You might have a little pooch you want to get rid of, or maybe you really need to lose a lot of belly fat. Regardless of whether you need to lose 10 pounds or 100 pounds, belly fat is bad for your health and difficult to lose. Losing weight, especially around your belly, is a process that requires a healthy, low-calorie diet and exercise. According to the American College of Sports Medicine, there is some evidence that exercising in the late evening before bedtime stimulates your metabolism, so you burn more calories while sleeping.
Belly Fat Dangers
Belly fat is very bad for your health. The belly fat that you can't see, called visceral fat, is even worse than the fat you can pinch between your fingers. As women age, they tend to gain weight, especially around the hips and abdomen. Abdominal fat contributes to a number of conditions and diseases, such as heart disease, high blood pressure and high cholesterol, especially if you get little to no exercise. As little as 2 inches of belly fat can increase your risk of developing cardiovascular disease. That belly fat can also contribute to chronic and deadly diseases, such as diabetes, asthma, breast cancer and colon cancer.
Everything you eat contains calories. Your body is burning calories even when you are resting or sleeping. When you are sitting on the sofa or sleeping, your body still needs energy to keep functioning. Automatic functions, such as breathing, heart pumping, liver functions, the production of hormones and growing new cells, require energy. Energy is obtained by burning calories. You can't do a lot to stimulate your metabolism to burn more calories, but exercise is one way to temporarily boost your metabolism to burn calories and lose weight. The more you exercise, the more calories your body needs for energy. The fewer calories you consume, the more your body relies on energy stores, such as fat, for fuel. Reducing your caloric intake by as little as 500 calories each day, combined with exercise, can help you lose up to 1 pound every week.
Aerobic exercise is one of the best ways to blast fat and boost your metabolism. A moderate-intensity aerobic workout for about 20 minutes about two hours before bedtime can boost your metabolism to burn more calories while you sleep. Some aerobic exercises you might want to try include jumping rope, jumping jacks and aerobic dance routines. Running up and down the stairs or riding a stationary bike at a fast pace are also good aerobic exercises. Any exercise that increases your heart rate and makes you sweat is aerobic exercise that burns calories and melts fat.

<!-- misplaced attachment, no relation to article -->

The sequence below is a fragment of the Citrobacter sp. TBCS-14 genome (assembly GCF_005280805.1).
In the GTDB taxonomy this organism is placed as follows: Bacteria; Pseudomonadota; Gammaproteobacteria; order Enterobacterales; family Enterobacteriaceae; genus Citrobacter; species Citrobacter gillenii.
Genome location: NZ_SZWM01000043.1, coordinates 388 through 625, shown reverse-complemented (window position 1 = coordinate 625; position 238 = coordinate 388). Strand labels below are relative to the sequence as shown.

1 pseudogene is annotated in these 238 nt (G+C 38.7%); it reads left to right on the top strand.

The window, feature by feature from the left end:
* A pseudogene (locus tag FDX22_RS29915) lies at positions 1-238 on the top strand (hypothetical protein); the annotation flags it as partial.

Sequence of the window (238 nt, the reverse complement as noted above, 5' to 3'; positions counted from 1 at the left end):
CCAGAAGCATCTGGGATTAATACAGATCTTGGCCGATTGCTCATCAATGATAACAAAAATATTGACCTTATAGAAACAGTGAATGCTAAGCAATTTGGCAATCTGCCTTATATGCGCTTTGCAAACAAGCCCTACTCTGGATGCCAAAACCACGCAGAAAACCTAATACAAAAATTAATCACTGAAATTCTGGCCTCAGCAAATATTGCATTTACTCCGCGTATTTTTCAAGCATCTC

Get stronger and leaner as you burn fat with resistance training. Resistance training, or strength exercises, also elevate your metabolism and can keep it elevated and burning calories all night long. Alternate aerobic and resistance training about two hours before bedtime each night to burn fat before and after you go to sleep. Strength-training exercises cause your body to produce fat annihilating hormones, which complements your aerobic workout. Don't worry about waking up with bulging muscles; women don't build muscle the same way men do, but lean muscle requires more energy than fat. You don't need a home gym to get a great resistance workout before bed. Do some pushups, crunches, situps, planks and lunges.
- American College of Sports Medicine; Chronobiological Effects on Exercise;
- Harvard Health Publications: Taking Aim at Belly Fat
- MayoClinic.com: Metabolism and Weight Loss: How You Burn Calories
- Army Times: Body Shop: 10 Ways to Jump-Start Your Metabolism
- Shape Fit: Bodybuilding Questions: Cardio at Night Before Bed
- Nutrition and Metabolism: Resistance Training in Overweight Women on a Ketogenic Diet Conserved Lean Body Mass While Reducing Body Fat
- University of New Mexico: Hormonal Responses to Resistance Exercise Variables
Robin Reichert is a certified nutrition consultant, certified personal trainer and professional writer. She has been studying health and fitness issues for more than 10 years. She holds a Bachelor of Arts in psychology from the University of San Francisco and a Master of Science in natural health from Clayton College.